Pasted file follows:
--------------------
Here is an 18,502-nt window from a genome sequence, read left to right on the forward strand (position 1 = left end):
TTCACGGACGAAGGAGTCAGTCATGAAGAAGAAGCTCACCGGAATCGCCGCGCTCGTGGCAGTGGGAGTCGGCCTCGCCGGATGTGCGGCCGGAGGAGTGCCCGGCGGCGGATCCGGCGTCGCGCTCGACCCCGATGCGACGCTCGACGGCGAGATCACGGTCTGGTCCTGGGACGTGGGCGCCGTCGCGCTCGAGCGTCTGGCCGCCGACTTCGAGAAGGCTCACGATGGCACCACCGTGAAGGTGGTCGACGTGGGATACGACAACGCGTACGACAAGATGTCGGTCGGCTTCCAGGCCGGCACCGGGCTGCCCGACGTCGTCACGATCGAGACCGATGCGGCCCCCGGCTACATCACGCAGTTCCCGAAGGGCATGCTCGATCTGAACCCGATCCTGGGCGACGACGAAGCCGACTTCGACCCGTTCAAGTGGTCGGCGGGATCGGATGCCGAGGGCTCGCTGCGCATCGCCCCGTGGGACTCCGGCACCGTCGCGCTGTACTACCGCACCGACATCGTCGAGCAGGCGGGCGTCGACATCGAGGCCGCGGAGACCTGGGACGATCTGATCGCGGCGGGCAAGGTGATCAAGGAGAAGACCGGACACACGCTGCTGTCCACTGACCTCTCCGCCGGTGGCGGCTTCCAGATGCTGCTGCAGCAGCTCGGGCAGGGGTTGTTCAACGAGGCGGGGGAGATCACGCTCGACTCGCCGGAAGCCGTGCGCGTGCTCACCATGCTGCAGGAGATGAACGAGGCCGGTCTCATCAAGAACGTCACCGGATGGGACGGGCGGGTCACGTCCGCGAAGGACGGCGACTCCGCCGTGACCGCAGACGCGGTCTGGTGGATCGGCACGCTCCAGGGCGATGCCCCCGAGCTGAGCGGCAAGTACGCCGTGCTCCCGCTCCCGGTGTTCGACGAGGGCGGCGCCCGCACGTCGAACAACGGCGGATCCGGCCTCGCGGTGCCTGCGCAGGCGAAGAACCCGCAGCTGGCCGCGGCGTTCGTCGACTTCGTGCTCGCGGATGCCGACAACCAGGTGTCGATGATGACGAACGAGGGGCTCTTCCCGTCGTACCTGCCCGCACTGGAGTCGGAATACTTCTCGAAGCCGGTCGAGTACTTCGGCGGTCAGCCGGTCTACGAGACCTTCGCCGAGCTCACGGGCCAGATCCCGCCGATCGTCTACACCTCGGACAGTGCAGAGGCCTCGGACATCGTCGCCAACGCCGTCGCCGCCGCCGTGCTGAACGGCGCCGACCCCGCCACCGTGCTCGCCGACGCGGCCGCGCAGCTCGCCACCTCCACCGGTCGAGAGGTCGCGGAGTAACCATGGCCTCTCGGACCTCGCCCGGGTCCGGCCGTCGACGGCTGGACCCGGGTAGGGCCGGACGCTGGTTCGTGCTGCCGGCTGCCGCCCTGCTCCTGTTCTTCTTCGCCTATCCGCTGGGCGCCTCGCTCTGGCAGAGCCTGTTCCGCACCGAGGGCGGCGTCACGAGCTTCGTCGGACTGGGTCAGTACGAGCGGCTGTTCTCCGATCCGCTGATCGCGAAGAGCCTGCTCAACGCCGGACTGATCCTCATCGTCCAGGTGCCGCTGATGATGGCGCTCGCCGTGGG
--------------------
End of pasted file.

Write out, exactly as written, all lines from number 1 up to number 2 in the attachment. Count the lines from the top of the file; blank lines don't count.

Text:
Here is an 18,502-nt window from a genome sequence, read left to right on the forward strand (position 1 = left end):
TTCACGGACGAAGGAGTCAGTCATGAAGAAGAAGCTCACCGGAATCGCCGCGCTCGTGGCAGTGGGAGTCGGCCTCGCCGGATGTGCGGCCGGAGGAGTGCCCGGCGGCGGATCCGGCGTCGCGCTCGACCCCGATGCGACGCTCGACGGCGAGATCACGGTCTGGTCCTGGGACGTGGGCGCCGTCGCGCTCGAGCGTCTGGCCGCCGACTTCGAGAAGGCTCACGATGGCACCACCGTGAAGGTGGTCGACGTGGGATACGACAACGCGTACGACAAGATGTCGGTCGGCTTCCAGGCCGGCACCGGGCTGCCCGACGTCGTCACGATCGAGACCGATGCGGCCCCCGGCTACATCACGCAGTTCCCGAAGGGCATGCTCGATCTGAACCCGATCCTGGGCGACGACGAAGCCGACTTCGACCCGTTCAAGTGGTCGGCGGGATCGGATGCCGAGGGCTCGCTGCGCATCGCCCCGTGGGACTCCGGCACCGTCGCGCTGTACTACCGCACCGACATCGTCGAGCAGGCGGGCGTCGACATCGAGGCCGCGGAGACCTGGGACGATCTGATCGCGGCGGGCAAGGTGATCAAGGAGAAGACCGGACACACGCTGCTGTCCACTGACCTCTCCGCCGGTGGCGGCTTCCAGATGCTGCTGCAGCAGCTCGGGCAGGGGTTGTTCAACGAGGCGGGGGAGATCACGCTCGACTCGCCGGAAGCCGTGCGCGTGCTCACCATGCTGCAGGAGATGAACGAGGCCGGTCTCATCAAGAACGTCACCGGATGGGACGGGCGGGTCACGTCCGCGAAGGACGGCGACTCCGCCGTGACCGCAGACGCGGTCTGGTGGATCGGCACGCTCCAGGGCGATGCCCCCGAGCTGAGCGGCAAGTACGCCGTGCTCCCGCTCCCGGTGTTCGACGAGGGCGGCGCCCGCACGTCGAACAACGGCGGATCCGGCCTCGCGGTGCCTGCGCAGGCGAAGAACCCGCAGCTGGCCGCGGCGTTCGTCGACTTCGTGCTCGCGGATGCCGACAACCAGGTGTCGATGATGACGAACGAGGGGCTCTTCCCGTCGTACCTGCCCGCACTGGAGTCGGAATACTTCTCGAAGCCGGTCGAGTACTTCGGCGGTCAGCCGGTCTACGAGACCTTCGCCGAGCTCACGGGCCAGATCCCGCCGATCGTCTACACCTCGGACAGTGCAGAGGCCTCGGACATCGTCGCCAACGCCGTCGCCGCCGCCGTGCTGAACGGCGCCGACCCCGCCACCGTGCTCGCCGACGCGGCCGCGCAGCTCGCCACCTCCACCGGTCGAGAGGTCGCGGAGTAACCATGGCCTCTCGGACCTCGCCCGGGTCCGGCCGTCGACGGCTGGACCCGGGTAGGGCCGGACGCTGGTTCGTGCTGCCGGCTGCCGCCCTGCTCCTGTTCTTCTTCGCCTATCCGCTGGGCGCCTCGCTCTGGCAGAGCCTGTTCCGCACCGAGGGCGGCGTCACGAGCTTCGTCGGACTGGGTCAGTACGAGCGGCTGTTCTCCGATCCGCTGATCGCGAAGAGCCTGCTCAACGCCGGACTGATCCTCATCGTCCAGGTGCCGCTGATGATGGCGCTCGCCGTGGG